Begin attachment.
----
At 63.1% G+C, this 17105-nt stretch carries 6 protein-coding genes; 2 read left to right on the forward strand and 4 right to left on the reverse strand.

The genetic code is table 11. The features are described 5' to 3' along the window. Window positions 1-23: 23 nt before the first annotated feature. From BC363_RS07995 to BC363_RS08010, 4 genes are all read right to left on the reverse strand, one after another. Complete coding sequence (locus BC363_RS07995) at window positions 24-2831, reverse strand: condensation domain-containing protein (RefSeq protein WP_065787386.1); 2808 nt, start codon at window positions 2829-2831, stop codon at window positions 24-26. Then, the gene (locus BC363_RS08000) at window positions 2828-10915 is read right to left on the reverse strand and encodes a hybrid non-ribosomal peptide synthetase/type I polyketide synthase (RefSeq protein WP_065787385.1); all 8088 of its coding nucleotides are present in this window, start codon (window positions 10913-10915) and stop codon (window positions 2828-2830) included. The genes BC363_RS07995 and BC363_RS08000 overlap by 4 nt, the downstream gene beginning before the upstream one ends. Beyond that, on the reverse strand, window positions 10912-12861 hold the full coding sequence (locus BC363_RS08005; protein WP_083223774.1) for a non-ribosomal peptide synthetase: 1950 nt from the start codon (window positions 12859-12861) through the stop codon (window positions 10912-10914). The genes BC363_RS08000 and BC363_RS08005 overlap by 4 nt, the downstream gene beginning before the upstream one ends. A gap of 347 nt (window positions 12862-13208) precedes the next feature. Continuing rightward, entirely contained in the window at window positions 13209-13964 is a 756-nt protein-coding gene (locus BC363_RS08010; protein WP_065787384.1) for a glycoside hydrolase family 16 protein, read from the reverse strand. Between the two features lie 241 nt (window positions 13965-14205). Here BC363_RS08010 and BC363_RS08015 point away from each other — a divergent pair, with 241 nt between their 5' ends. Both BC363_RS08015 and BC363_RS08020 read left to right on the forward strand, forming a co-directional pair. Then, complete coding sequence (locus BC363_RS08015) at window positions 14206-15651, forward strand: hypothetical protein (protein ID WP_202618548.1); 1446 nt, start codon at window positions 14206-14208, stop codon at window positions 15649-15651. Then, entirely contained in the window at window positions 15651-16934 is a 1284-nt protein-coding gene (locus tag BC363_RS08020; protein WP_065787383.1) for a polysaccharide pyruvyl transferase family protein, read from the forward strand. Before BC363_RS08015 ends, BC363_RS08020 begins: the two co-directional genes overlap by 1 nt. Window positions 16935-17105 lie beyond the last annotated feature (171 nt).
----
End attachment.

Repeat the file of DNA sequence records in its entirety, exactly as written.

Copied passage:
At 63.1% G+C, this 17105-nt stretch carries 6 protein-coding genes; 2 read left to right on the forward strand and 4 right to left on the reverse strand.

The genetic code is table 11. The features are described 5' to 3' along the window. Window positions 1-23: 23 nt before the first annotated feature. From BC363_RS07995 to BC363_RS08010, 4 genes are all read right to left on the reverse strand, one after another. Complete coding sequence (locus BC363_RS07995) at window positions 24-2831, reverse strand: condensation domain-containing protein (RefSeq protein WP_065787386.1); 2808 nt, start codon at window positions 2829-2831, stop codon at window positions 24-26. Then, the gene (locus BC363_RS08000) at window positions 2828-10915 is read right to left on the reverse strand and encodes a hybrid non-ribosomal peptide synthetase/type I polyketide synthase (RefSeq protein WP_065787385.1); all 8088 of its coding nucleotides are present in this window, start codon (window positions 10913-10915) and stop codon (window positions 2828-2830) included. The genes BC363_RS07995 and BC363_RS08000 overlap by 4 nt, the downstream gene beginning before the upstream one ends. Beyond that, on the reverse strand, window positions 10912-12861 hold the full coding sequence (locus BC363_RS08005; protein WP_083223774.1) for a non-ribosomal peptide synthetase: 1950 nt from the start codon (window positions 12859-12861) through the stop codon (window positions 10912-10914). The genes BC363_RS08000 and BC363_RS08005 overlap by 4 nt, the downstream gene beginning before the upstream one ends. A gap of 347 nt (window positions 12862-13208) precedes the next feature. Continuing rightward, entirely contained in the window at window positions 13209-13964 is a 756-nt protein-coding gene (locus BC363_RS08010; protein WP_065787384.1) for a glycoside hydrolase family 16 protein, read from the reverse strand. Between the two features lie 241 nt (window positions 13965-14205). Here BC363_RS08010 and BC363_RS08015 point away from each other — a divergent pair, with 241 nt between their 5' ends. Both BC363_RS08015 and BC363_RS08020 read left to right on the forward strand, forming a co-directional pair. Then, complete coding sequence (locus BC363_RS08015) at window positions 14206-15651, forward strand: hypothetical protein (protein ID WP_202618548.1); 1446 nt, start codon at window positions 14206-14208, stop codon at window positions 15649-15651. Then, entirely contained in the window at window positions 15651-16934 is a 1284-nt protein-coding gene (locus tag BC363_RS08020; protein WP_065787383.1) for a polysaccharide pyruvyl transferase family protein, read from the forward strand. Before BC363_RS08015 ends, BC363_RS08020 begins: the two co-directional genes overlap by 1 nt. Window positions 16935-17105 lie beyond the last annotated feature (171 nt).